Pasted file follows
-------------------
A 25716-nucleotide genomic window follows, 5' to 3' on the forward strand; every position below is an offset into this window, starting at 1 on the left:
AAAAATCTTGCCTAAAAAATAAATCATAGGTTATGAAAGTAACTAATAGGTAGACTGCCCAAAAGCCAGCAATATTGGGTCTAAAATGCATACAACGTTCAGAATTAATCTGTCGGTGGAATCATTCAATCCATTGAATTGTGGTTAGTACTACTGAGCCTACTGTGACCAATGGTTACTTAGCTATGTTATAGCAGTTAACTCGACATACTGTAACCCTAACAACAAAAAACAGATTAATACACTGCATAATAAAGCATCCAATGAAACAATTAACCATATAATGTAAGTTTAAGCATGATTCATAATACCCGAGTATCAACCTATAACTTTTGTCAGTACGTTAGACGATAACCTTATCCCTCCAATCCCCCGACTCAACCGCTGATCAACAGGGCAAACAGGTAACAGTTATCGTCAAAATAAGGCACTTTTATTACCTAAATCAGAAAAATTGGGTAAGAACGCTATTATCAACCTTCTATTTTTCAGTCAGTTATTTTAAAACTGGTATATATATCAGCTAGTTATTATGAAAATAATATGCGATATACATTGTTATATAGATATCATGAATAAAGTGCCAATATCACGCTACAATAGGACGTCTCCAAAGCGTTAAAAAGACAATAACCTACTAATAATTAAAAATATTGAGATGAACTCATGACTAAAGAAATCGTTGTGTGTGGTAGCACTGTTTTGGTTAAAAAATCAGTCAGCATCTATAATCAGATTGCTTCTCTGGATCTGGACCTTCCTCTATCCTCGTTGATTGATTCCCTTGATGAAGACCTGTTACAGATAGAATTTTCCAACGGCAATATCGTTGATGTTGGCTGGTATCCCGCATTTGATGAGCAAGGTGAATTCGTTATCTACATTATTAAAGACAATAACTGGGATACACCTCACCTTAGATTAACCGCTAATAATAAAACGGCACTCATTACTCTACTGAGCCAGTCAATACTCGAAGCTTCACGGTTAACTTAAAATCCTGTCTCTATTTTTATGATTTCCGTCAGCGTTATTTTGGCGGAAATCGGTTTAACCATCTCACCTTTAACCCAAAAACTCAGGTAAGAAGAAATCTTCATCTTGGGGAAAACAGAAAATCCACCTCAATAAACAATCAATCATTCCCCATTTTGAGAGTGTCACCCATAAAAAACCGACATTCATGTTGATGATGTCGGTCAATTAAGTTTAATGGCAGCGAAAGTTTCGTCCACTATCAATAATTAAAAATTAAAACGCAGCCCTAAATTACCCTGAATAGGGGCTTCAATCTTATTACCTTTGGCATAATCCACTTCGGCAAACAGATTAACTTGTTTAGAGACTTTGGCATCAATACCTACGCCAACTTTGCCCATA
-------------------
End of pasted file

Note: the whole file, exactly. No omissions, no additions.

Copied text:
A 25716-nucleotide genomic window follows, 5' to 3' on the forward strand; every position below is an offset into this window, starting at 1 on the left:
AAAAATCTTGCCTAAAAAATAAATCATAGGTTATGAAAGTAACTAATAGGTAGACTGCCCAAAAGCCAGCAATATTGGGTCTAAAATGCATACAACGTTCAGAATTAATCTGTCGGTGGAATCATTCAATCCATTGAATTGTGGTTAGTACTACTGAGCCTACTGTGACCAATGGTTACTTAGCTATGTTATAGCAGTTAACTCGACATACTGTAACCCTAACAACAAAAAACAGATTAATACACTGCATAATAAAGCATCCAATGAAACAATTAACCATATAATGTAAGTTTAAGCATGATTCATAATACCCGAGTATCAACCTATAACTTTTGTCAGTACGTTAGACGATAACCTTATCCCTCCAATCCCCCGACTCAACCGCTGATCAACAGGGCAAACAGGTAACAGTTATCGTCAAAATAAGGCACTTTTATTACCTAAATCAGAAAAATTGGGTAAGAACGCTATTATCAACCTTCTATTTTTCAGTCAGTTATTTTAAAACTGGTATATATATCAGCTAGTTATTATGAAAATAATATGCGATATACATTGTTATATAGATATCATGAATAAAGTGCCAATATCACGCTACAATAGGACGTCTCCAAAGCGTTAAAAAGACAATAACCTACTAATAATTAAAAATATTGAGATGAACTCATGACTAAAGAAATCGTTGTGTGTGGTAGCACTGTTTTGGTTAAAAAATCAGTCAGCATCTATAATCAGATTGCTTCTCTGGATCTGGACCTTCCTCTATCCTCGTTGATTGATTCCCTTGATGAAGACCTGTTACAGATAGAATTTTCCAACGGCAATATCGTTGATGTTGGCTGGTATCCCGCATTTGATGAGCAAGGTGAATTCGTTATCTACATTATTAAAGACAATAACTGGGATACACCTCACCTTAGATTAACCGCTAATAATAAAACGGCACTCATTACTCTACTGAGCCAGTCAATACTCGAAGCTTCACGGTTAACTTAAAATCCTGTCTCTATTTTTATGATTTCCGTCAGCGTTATTTTGGCGGAAATCGGTTTAACCATCTCACCTTTAACCCAAAAACTCAGGTAAGAAGAAATCTTCATCTTGGGGAAAACAGAAAATCCACCTCAATAAACAATCAATCATTCCCCATTTTGAGAGTGTCACCCATAAAAAACCGACATTCATGTTGATGATGTCGGTCAATTAAGTTTAATGGCAGCGAAAGTTTCGTCCACTATCAATAATTAAAAATTAAAACGCAGCCCTAAATTACCCTGAATAGGGGCTTCAATCTTATTACCTTTGGCATAATCCACTTCGGCAAACAGATTAACTTGTTTAGAGACTTTGGCATCAATACCTACGCCAACTTTGCCCATA